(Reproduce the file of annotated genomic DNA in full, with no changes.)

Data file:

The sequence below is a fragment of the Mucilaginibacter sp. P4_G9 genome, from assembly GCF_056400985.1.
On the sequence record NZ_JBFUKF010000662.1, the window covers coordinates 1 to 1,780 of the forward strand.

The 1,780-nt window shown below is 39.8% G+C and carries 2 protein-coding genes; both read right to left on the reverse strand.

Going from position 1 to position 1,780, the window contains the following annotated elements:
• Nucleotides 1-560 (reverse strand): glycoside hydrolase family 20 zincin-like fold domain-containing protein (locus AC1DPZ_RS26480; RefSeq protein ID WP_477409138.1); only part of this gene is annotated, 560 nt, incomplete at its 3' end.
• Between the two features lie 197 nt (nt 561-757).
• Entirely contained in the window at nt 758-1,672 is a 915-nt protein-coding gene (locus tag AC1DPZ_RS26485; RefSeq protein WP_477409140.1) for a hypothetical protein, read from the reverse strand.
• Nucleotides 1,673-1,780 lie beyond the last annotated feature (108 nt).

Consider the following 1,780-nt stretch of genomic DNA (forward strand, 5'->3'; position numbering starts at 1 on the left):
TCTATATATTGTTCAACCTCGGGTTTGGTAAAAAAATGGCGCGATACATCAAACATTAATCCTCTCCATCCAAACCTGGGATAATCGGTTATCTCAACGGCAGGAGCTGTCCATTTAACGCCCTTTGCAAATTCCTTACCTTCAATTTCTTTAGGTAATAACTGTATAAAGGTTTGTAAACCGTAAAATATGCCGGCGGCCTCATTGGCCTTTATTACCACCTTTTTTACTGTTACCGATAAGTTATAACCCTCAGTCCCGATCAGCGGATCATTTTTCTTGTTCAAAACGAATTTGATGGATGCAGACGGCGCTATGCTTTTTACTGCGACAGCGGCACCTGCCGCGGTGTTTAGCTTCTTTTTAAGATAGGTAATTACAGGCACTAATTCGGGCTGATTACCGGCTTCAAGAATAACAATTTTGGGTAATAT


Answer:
The sequence below is a fragment of the Mucilaginibacter sp. P4_G9 genome, from assembly GCF_056400985.1.
On the sequence record NZ_JBFUKF010000662.1, the window covers coordinates 1 to 1,780 of the forward strand.

The 1,780-nt window shown below is 39.8% G+C and carries 2 protein-coding genes; both read right to left on the reverse strand.

Going from position 1 to position 1,780, the window contains the following annotated elements:
• Nucleotides 1-560 (reverse strand): glycoside hydrolase family 20 zincin-like fold domain-containing protein (locus AC1DPZ_RS26480; RefSeq protein ID WP_477409138.1); only part of this gene is annotated, 560 nt, incomplete at its 3' end.
• Between the two features lie 197 nt (nt 561-757).
• Entirely contained in the window at nt 758-1,672 is a 915-nt protein-coding gene (locus tag AC1DPZ_RS26485; RefSeq protein WP_477409140.1) for a hypothetical protein, read from the reverse strand.
• Nucleotides 1,673-1,780 lie beyond the last annotated feature (108 nt).

Consider the following 1,780-nt stretch of genomic DNA (forward strand, 5'->3'; position numbering starts at 1 on the left):
TCTATATATTGTTCAACCTCGGGTTTGGTAAAAAAATGGCGCGATACATCAAACATTAATCCTCTCCATCCAAACCTGGGATAATCGGTTATCTCAACGGCAGGAGCTGTCCATTTAACGCCCTTTGCAAATTCCTTACCTTCAATTTCTTTAGGTAATAACTGTATAAAGGTTTGTAAACCGTAAAATATGCCGGCGGCCTCATTGGCCTTTATTACCACCTTTTTTACTGTTACCGATAAGTTATAACCCTCAGTCCCGATCAGCGGATCATTTTTCTTGTTCAAAACGAATTTGATGGATGCAGACGGCGCTATGCTTTTTACTGCGACAGCGGCACCTGCCGCGGTGTTTAGCTTCTTTTTAAGATAGGTAATTACAGGCACTAATTCGGGCTGATTACCGGCTTCAAGAATAACAATTTTGGGTAATAT